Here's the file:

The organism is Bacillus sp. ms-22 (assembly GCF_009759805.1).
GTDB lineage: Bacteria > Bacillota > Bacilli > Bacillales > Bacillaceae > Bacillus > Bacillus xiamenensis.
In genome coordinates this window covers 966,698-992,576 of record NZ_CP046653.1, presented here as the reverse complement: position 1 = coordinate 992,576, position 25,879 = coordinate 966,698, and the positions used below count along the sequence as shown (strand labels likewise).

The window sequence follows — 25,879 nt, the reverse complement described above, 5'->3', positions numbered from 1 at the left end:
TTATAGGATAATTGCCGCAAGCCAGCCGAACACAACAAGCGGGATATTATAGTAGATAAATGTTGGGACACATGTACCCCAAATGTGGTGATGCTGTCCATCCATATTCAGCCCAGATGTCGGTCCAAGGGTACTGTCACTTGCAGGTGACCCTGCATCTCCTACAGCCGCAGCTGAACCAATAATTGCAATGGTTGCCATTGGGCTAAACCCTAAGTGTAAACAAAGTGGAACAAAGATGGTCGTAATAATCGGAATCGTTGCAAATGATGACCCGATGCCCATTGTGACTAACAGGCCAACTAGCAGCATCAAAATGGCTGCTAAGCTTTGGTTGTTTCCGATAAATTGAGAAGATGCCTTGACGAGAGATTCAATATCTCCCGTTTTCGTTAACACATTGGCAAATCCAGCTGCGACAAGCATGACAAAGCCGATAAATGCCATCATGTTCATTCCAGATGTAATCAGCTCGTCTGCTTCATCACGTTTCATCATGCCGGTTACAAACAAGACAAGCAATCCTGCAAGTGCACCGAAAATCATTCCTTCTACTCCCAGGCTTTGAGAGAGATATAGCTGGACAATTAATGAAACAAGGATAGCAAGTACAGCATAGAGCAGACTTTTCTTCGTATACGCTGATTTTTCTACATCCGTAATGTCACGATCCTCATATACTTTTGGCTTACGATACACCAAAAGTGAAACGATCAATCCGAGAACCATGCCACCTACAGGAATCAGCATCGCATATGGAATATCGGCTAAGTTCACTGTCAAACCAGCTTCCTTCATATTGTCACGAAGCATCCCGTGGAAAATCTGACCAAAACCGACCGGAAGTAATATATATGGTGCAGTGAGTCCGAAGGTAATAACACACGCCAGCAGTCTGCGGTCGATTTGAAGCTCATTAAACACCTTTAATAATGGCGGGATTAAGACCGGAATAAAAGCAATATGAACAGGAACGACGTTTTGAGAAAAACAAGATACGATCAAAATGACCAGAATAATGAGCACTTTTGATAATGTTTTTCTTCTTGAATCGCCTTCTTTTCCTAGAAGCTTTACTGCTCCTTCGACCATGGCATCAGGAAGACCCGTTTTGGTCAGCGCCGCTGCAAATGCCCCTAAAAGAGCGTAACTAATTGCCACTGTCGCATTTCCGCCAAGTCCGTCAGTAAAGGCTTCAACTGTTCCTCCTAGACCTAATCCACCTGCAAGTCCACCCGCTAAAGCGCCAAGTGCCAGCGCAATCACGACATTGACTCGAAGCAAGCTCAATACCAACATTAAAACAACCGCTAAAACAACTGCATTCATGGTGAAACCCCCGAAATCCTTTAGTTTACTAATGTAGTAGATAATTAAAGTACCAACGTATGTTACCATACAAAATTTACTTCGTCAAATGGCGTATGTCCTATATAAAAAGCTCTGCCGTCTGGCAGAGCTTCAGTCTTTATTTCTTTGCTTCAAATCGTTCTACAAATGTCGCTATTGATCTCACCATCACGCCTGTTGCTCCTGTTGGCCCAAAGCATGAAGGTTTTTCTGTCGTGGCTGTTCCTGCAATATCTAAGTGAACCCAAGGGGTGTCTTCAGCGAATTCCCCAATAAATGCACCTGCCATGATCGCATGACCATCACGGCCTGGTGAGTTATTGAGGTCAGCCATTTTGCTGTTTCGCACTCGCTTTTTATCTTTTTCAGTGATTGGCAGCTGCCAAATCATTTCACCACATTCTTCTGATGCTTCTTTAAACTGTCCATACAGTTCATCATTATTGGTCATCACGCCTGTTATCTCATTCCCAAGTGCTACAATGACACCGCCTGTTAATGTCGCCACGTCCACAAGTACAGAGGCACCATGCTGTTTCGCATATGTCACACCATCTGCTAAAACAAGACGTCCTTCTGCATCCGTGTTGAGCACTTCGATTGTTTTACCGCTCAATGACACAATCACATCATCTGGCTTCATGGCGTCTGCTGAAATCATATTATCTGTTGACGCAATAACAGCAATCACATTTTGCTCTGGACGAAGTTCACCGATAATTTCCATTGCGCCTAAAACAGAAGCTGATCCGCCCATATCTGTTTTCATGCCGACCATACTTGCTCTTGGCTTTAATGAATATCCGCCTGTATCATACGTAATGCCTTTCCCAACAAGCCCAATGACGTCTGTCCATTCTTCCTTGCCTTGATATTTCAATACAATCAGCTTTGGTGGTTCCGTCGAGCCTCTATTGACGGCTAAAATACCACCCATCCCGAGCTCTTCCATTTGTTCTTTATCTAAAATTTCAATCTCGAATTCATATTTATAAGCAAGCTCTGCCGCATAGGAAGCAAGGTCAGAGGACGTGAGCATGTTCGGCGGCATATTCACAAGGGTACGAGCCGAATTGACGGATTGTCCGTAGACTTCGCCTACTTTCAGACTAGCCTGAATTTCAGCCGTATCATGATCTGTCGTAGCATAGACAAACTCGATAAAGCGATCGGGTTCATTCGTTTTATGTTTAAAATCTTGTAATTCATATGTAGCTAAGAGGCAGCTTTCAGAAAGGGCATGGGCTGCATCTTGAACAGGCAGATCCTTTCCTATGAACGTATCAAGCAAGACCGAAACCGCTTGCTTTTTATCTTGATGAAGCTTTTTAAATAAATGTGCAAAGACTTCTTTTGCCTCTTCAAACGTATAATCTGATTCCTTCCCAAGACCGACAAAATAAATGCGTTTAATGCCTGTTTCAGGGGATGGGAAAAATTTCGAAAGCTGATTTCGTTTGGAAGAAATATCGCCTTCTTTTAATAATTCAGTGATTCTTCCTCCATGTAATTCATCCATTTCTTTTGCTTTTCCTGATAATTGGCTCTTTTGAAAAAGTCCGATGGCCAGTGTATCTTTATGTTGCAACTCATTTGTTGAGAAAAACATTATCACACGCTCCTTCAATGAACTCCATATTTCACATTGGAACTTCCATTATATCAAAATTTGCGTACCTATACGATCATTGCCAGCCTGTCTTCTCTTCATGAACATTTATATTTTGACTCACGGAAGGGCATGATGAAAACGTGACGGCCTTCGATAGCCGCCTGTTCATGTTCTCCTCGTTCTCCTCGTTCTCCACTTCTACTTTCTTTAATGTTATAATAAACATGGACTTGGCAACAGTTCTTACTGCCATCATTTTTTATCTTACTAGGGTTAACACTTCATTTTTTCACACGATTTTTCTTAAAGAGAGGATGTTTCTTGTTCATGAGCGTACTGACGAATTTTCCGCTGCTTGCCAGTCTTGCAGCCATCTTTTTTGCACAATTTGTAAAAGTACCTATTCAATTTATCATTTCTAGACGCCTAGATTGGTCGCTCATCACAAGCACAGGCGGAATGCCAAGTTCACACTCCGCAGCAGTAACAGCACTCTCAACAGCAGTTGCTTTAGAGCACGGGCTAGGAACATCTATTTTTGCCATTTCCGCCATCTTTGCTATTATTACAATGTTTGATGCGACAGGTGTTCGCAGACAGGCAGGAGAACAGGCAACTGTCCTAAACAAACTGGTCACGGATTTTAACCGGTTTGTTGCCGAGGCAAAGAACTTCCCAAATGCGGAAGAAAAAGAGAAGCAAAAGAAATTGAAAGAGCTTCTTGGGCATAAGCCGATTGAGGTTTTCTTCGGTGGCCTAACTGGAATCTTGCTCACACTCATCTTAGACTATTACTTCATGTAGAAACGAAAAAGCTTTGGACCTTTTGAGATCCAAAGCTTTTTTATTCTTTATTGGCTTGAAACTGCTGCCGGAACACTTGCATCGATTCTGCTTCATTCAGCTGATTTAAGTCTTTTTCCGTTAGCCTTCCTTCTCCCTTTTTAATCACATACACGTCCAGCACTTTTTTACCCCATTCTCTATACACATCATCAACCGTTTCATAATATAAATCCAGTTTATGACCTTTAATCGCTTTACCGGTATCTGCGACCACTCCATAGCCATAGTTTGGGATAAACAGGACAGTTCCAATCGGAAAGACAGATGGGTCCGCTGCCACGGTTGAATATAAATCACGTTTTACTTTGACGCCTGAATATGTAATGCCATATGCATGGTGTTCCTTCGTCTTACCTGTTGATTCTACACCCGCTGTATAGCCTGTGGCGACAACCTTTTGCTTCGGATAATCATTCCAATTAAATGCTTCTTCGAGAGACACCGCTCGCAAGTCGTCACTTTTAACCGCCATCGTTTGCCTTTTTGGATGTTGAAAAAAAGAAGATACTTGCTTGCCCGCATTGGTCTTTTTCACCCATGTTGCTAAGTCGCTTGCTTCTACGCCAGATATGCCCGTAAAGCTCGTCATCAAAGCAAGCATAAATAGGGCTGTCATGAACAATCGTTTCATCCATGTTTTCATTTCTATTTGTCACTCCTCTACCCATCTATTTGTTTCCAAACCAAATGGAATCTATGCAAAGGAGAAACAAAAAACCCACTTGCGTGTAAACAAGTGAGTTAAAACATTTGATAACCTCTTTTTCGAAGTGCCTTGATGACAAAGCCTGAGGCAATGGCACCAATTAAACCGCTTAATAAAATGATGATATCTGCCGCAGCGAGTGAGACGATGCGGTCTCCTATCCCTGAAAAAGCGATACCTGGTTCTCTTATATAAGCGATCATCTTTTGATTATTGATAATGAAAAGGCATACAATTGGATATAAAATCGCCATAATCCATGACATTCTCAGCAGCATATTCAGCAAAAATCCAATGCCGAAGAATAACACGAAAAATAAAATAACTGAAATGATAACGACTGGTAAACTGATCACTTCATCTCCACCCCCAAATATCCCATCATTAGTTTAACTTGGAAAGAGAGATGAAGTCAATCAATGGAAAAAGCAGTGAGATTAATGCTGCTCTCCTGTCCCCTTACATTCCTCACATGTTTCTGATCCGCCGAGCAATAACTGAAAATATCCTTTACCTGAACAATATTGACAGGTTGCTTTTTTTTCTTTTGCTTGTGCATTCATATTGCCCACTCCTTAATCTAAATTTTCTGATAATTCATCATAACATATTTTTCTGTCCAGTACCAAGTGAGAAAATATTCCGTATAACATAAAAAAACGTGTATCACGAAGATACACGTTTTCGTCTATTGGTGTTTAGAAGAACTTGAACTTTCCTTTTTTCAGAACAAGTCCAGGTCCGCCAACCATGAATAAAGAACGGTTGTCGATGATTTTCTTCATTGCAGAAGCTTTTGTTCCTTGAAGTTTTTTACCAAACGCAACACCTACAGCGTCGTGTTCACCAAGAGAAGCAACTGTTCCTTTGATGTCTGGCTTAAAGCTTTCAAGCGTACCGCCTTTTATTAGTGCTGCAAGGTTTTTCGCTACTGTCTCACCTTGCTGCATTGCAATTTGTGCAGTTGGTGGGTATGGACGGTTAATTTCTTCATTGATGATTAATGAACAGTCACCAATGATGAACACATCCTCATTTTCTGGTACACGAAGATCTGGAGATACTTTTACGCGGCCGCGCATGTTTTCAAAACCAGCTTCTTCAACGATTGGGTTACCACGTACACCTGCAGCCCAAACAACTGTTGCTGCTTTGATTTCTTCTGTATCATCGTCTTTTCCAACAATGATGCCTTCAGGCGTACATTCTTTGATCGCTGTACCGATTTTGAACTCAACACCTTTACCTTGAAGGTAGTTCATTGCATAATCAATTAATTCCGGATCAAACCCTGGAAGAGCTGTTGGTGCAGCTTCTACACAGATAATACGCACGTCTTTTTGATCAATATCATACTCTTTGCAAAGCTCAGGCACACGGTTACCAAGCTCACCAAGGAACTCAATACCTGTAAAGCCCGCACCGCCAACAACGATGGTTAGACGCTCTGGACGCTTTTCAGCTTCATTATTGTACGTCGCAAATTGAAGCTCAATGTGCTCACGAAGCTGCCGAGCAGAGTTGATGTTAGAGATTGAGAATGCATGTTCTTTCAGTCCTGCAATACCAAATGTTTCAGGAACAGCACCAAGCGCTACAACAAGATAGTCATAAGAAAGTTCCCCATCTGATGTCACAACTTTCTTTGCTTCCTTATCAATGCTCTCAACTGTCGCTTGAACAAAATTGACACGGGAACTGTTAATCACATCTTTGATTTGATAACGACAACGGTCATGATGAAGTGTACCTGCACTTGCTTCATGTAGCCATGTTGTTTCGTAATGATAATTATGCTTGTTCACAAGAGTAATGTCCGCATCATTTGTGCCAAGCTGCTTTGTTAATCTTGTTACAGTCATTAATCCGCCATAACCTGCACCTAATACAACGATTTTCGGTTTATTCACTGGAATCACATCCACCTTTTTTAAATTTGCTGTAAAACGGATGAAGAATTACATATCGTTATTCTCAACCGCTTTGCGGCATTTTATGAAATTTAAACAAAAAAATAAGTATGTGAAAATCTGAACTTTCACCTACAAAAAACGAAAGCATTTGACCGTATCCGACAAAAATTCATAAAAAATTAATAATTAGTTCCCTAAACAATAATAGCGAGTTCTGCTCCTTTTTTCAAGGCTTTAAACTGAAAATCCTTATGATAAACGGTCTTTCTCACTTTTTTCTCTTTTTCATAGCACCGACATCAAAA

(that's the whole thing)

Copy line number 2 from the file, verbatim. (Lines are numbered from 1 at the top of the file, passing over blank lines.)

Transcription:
GTDB lineage: Bacteria > Bacillota > Bacilli > Bacillales > Bacillaceae > Bacillus > Bacillus xiamenensis.